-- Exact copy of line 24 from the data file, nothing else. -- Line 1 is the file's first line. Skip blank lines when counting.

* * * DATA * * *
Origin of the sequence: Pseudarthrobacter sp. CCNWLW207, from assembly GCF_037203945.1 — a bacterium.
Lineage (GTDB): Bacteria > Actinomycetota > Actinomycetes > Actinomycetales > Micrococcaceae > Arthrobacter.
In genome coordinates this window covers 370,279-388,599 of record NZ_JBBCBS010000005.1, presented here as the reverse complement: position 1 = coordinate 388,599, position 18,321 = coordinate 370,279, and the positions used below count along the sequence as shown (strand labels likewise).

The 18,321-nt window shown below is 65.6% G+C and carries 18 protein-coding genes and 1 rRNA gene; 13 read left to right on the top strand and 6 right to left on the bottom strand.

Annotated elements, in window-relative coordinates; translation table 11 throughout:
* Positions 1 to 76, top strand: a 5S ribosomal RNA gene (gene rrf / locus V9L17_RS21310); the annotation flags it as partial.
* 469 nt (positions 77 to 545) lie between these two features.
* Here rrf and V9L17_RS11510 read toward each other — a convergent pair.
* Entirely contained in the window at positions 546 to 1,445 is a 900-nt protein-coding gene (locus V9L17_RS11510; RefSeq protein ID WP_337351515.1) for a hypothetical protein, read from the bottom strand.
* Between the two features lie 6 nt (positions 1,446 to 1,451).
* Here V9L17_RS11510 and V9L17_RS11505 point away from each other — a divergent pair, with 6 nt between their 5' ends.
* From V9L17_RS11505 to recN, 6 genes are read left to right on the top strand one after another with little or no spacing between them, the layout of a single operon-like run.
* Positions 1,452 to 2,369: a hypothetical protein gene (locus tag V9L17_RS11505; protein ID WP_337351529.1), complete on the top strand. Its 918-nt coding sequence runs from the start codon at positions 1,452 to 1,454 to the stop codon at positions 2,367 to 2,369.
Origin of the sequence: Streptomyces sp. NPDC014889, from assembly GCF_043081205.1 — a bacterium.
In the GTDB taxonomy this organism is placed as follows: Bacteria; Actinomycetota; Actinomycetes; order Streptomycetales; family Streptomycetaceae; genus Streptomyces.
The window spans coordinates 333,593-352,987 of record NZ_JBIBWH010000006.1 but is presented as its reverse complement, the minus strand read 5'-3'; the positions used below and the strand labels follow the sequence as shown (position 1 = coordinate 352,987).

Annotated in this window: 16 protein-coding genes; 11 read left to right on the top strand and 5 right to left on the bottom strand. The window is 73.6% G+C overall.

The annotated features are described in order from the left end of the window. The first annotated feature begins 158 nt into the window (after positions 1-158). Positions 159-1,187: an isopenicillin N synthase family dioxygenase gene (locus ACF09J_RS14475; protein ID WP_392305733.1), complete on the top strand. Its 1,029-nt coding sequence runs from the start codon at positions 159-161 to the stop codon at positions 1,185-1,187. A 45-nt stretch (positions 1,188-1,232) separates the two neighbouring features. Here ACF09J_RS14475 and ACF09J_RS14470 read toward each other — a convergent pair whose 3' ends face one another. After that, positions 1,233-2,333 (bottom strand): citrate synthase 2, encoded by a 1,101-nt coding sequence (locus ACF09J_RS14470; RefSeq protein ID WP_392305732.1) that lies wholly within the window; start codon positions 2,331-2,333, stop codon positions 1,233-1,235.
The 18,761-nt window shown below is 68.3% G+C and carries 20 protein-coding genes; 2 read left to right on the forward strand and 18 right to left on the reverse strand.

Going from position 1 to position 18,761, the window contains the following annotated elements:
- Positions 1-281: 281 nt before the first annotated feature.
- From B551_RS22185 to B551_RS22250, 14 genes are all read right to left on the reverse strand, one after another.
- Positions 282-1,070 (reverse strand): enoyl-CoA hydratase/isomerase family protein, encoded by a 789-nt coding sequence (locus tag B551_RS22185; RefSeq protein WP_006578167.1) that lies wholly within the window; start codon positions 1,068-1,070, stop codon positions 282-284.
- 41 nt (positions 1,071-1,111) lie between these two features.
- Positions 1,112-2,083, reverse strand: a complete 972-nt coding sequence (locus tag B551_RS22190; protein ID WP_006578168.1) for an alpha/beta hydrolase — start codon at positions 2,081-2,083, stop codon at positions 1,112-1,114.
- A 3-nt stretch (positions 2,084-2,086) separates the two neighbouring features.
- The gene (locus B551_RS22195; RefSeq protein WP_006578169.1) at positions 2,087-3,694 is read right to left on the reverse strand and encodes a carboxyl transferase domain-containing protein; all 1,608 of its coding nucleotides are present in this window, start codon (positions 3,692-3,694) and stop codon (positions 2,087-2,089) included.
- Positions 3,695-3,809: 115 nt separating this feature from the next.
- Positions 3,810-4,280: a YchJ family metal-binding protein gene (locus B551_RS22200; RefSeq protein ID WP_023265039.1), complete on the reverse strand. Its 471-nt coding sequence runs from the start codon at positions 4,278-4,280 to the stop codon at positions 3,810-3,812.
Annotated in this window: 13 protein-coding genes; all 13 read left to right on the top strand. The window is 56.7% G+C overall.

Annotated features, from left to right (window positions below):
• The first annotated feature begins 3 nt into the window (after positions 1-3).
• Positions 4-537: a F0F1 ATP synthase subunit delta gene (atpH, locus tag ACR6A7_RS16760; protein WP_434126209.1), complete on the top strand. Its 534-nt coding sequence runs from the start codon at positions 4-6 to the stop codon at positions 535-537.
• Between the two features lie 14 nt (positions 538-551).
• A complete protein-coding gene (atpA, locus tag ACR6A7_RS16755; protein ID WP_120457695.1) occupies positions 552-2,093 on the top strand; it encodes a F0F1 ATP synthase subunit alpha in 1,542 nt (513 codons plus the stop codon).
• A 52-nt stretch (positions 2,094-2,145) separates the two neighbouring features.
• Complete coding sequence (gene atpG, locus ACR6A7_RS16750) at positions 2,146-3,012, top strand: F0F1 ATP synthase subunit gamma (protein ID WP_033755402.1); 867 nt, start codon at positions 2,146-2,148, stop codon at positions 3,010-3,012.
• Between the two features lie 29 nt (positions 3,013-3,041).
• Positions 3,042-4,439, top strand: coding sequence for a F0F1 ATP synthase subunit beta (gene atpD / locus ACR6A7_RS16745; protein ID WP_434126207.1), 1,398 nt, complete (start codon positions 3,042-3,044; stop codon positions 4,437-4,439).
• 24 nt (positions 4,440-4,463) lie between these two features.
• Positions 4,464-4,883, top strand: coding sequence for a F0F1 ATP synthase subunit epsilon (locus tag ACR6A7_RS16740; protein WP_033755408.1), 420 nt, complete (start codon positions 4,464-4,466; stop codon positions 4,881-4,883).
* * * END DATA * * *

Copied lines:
- 41 nt (positions 1,071-1,111) lie between these two features.